Monte Paschi shares seesaw as investors weigh poll impact

Anchor copy



Banca Monte dei Paschi di Siena SpA shares seesawed on Monday after Prime Minister Matteo Renzi’s decision to resign added to uncertainty about the bank’s plans to raise as much as 5 billion euros ($5.3 billion) in capital by the end of the year.
The struggling lender was down 0.8 percent at 11:12 a.m in Milan as investors debated the effect of the prime minister’s crushing referendum defeat on the bank’s capital increase. The shares fell as much as 7.5 percent and gained as much as 2.3 percent earlier on Monday. UniCredit SpA, Italy’s biggest bank by assets, was down 3.8 percent.
Monte Paschi’s capital-increase plan consists of three main interlocking pieces: a swap of subordinated bonds for shares, the participation of a large scale “anchor investor” and a public share sale. While the bank has persuaded investors to swap more than 1 billion euros of subordinated notes for shares, it has yet to announce a large-scale investor and any agreement with the banks that would underwrite the public share sale.
“The chances of a successful implementation of the capital plan within the original timeframe (before the end of the year) are slim,” BNP Paribas analysts Geoffroy de Pellegars and Miguel Hernandez said on Monday. If the European Central Bank decides Monte Paschi needs to be recapitalized immediately, it could face a government-backed rescue that would impose losses on bondholders, they said. “The near-term outcome depends entirely on the ECB,” according to the analysts.

Political Vacuum
Renzi said in the early hours of Monday that he would quit after losing a referendum he’d called to push through constitutional changes. The political vacuum could usher in a period of uncertainty that may weigh on plans by numerous Italian banks to clean up their balance sheets and reduce a pile of bad loans estimated at 360 billion euros.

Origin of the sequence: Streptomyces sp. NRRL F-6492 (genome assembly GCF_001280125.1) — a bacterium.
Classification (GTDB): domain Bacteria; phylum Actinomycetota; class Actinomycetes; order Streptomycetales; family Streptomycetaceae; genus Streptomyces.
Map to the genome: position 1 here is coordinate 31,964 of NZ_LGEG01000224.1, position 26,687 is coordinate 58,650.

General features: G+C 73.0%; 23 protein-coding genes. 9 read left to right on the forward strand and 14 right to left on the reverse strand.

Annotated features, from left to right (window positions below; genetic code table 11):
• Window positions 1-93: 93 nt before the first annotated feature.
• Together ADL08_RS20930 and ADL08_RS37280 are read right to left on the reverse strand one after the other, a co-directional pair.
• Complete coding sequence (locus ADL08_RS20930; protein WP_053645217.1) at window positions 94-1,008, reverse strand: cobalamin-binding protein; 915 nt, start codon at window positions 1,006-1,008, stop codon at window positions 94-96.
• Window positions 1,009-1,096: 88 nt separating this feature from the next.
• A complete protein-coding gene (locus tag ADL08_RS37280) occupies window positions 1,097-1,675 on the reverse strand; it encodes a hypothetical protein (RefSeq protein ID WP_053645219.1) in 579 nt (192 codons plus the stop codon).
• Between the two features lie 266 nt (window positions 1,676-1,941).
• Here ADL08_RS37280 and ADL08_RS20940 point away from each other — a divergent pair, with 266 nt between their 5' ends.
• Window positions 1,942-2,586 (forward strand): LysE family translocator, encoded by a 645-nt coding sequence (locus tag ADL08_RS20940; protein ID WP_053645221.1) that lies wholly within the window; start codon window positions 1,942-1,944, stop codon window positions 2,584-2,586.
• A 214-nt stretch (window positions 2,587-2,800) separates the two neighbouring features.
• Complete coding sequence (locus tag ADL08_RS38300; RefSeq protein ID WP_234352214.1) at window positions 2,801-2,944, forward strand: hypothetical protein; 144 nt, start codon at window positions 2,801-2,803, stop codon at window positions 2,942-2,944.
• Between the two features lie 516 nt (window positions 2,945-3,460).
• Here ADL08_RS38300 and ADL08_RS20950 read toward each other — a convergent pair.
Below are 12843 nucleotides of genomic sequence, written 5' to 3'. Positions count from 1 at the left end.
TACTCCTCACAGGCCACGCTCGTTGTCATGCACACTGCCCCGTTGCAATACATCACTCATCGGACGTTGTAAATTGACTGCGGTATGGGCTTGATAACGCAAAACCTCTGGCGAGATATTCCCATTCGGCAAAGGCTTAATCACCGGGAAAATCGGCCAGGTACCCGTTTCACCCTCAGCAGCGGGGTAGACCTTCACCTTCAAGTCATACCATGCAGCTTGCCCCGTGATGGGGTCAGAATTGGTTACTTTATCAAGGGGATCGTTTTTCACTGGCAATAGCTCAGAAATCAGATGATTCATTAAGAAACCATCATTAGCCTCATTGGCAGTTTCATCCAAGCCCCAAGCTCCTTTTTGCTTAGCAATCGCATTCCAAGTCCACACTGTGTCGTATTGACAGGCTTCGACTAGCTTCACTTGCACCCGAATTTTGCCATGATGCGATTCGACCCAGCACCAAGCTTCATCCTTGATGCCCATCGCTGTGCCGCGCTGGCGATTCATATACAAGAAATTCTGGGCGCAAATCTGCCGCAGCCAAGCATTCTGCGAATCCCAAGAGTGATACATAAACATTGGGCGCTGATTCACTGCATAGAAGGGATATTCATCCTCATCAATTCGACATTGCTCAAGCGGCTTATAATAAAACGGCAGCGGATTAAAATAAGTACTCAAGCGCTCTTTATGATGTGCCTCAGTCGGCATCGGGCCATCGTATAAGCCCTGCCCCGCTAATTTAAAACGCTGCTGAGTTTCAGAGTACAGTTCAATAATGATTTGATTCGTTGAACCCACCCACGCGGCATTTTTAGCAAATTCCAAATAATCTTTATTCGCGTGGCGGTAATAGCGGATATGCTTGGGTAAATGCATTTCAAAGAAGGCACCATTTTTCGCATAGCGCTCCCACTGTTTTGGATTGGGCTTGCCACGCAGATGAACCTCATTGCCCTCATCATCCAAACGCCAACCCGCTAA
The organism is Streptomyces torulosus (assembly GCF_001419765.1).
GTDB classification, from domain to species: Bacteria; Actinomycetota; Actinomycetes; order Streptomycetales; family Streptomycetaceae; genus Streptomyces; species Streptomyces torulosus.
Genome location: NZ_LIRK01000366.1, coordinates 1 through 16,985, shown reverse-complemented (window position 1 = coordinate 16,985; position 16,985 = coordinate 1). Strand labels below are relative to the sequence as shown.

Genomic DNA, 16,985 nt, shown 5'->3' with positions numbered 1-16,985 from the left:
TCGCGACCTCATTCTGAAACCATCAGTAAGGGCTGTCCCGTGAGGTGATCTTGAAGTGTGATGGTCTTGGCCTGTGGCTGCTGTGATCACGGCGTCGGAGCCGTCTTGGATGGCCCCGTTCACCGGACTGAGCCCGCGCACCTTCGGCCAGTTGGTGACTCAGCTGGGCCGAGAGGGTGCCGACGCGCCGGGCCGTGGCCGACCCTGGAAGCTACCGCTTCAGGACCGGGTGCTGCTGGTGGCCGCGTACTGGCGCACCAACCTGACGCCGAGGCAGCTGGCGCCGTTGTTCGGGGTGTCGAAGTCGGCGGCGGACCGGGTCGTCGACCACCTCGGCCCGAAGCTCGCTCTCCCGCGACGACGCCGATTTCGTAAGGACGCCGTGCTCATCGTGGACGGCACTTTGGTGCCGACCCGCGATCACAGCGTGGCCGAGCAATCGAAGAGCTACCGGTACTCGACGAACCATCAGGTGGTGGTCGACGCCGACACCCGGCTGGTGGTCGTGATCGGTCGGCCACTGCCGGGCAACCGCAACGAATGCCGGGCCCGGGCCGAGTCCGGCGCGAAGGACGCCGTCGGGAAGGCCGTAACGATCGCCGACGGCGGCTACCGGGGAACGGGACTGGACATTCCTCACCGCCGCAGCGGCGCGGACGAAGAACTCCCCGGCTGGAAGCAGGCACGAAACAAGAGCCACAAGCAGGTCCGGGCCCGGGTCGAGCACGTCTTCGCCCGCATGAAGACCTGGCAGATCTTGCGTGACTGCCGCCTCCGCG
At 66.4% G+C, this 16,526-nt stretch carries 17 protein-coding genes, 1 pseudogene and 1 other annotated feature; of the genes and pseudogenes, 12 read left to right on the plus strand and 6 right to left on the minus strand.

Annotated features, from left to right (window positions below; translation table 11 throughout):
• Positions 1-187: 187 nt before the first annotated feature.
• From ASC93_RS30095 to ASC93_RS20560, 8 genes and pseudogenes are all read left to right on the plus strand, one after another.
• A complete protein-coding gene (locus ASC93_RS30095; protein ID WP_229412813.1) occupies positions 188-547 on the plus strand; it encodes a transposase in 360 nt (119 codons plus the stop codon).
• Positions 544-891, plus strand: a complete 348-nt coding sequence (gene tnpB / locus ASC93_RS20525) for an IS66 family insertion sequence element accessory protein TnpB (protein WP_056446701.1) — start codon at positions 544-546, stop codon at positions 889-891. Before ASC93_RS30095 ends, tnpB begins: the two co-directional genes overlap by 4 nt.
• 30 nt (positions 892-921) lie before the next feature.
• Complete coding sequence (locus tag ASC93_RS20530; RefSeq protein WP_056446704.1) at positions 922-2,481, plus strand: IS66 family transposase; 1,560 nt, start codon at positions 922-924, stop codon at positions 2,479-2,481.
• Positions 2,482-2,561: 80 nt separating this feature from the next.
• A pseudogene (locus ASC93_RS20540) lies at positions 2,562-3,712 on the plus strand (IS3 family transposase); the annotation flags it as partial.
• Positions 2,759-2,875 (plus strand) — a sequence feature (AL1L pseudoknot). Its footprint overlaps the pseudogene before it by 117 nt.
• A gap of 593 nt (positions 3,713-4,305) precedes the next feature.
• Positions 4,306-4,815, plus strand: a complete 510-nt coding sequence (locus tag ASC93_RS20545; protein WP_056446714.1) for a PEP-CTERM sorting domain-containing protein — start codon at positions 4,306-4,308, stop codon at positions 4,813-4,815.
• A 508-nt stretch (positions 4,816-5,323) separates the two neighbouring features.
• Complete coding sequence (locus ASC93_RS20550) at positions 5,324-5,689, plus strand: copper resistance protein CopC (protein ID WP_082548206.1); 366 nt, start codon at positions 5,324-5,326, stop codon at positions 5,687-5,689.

Monte Paschi officials are set to meet with members of the Qatar Investment Authority sovereign-wealth fund to discuss an anchor investment, Il Sole 24 Ore reported on Sunday, citing sources. Bank executives will meet with the underwriters as early as Monday morning, the BNP analysts said.
“Recapitalization plans for Italian banks will become more difficult, given the strong ‘No’ and pending political paralysis,” Christoph Rieger, head of fixed-rate strategy at Commerzbank AG, said in a note to investors. “Most likely, banks will be given more time in order to avoid a bail-in of sub-debt, which is largely held by retail and would thus further strengthen the populist movement.”
UniCredit, which is also seeking fresh capital, is considering its own stock offering. The bank said it has chosen French investment firm Amundi SA as the exclusive bidder for its Pioneer Global Asset Management SpA investment unit.

Big Losers
Italian lenders have been among the biggest losers among European stocks this year. Four of the five biggest decliners among the banks tracked by the STOXX Europe 600 Index this year are Italian lenders.
During his term in office, Renzi has pushed the country’s many small cooperative banks to become joint-stock companies and encouraged consolidation in the industry. So far, only Banco Popolare SC and Banca Popolare di Milano Scarl have agreed to merge.
“We believe that the announced capital rebuilds could be challenging to complete in this volatile environment,” Azzurra Guelfi, an analyst at Citigroup Inc., wrote in a note Monday. “The pending UniCredit restructuring and potential capital increase could be still be surrounded by volatility.”

Leave a Reply

Send this to a friend